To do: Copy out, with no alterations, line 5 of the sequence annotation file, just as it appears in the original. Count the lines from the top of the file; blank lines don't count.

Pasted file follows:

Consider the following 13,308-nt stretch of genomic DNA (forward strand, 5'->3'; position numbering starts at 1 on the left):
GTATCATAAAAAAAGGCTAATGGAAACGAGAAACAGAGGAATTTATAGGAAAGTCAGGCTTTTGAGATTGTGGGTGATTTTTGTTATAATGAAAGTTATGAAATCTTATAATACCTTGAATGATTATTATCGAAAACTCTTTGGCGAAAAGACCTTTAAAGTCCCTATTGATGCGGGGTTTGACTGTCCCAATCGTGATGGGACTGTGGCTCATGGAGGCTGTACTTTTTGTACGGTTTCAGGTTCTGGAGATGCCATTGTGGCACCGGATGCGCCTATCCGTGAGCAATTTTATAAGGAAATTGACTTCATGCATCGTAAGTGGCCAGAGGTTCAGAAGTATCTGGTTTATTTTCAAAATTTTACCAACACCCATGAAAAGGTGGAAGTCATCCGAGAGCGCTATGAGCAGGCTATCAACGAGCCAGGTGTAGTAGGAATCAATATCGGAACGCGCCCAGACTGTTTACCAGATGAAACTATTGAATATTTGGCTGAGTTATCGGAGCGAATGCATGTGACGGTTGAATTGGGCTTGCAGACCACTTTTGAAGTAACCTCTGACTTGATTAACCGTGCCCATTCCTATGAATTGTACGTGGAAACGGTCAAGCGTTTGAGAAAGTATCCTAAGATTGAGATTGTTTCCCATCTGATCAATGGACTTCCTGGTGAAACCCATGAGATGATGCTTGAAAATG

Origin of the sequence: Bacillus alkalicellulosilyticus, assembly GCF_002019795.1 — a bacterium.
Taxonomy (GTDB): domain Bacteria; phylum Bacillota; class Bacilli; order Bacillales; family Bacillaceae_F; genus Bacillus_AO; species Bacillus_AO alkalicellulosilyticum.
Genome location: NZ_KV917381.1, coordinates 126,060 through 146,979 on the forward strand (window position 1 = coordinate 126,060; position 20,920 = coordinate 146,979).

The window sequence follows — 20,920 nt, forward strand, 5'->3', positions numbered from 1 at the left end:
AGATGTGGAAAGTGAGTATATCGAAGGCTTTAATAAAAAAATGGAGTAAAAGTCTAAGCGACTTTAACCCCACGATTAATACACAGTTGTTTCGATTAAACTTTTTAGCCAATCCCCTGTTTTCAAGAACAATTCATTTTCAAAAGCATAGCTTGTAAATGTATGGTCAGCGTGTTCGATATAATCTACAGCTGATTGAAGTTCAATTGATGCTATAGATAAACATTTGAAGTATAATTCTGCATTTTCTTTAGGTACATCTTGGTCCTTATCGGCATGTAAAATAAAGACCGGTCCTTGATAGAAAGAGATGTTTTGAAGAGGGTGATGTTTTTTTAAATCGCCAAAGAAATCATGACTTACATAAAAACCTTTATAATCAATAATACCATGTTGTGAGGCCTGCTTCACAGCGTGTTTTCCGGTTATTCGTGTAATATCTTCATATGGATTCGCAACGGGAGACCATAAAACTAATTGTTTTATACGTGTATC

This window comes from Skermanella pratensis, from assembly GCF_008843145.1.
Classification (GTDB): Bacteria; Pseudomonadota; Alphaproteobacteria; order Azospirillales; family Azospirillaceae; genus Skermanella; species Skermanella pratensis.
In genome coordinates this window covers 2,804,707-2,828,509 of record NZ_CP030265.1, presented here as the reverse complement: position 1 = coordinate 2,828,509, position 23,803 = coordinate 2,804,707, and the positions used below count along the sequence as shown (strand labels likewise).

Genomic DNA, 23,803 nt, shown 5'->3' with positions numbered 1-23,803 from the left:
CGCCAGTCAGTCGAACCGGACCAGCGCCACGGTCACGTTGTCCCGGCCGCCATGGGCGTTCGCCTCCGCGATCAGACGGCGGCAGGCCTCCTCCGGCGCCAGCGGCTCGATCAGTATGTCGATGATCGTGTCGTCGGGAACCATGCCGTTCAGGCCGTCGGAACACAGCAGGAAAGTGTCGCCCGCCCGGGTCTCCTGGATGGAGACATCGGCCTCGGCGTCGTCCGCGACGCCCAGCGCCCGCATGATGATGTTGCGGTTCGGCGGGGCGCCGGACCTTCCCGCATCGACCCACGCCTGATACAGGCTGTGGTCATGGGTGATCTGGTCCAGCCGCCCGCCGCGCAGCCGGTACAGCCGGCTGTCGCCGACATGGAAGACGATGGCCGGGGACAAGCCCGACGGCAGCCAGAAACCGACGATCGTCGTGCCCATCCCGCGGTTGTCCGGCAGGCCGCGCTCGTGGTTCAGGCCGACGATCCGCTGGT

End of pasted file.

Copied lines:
Genome location: NZ_KV917381.1, coordinates 126,060 through 146,979 on the forward strand (window position 1 = coordinate 126,060; position 20,920 = coordinate 146,979).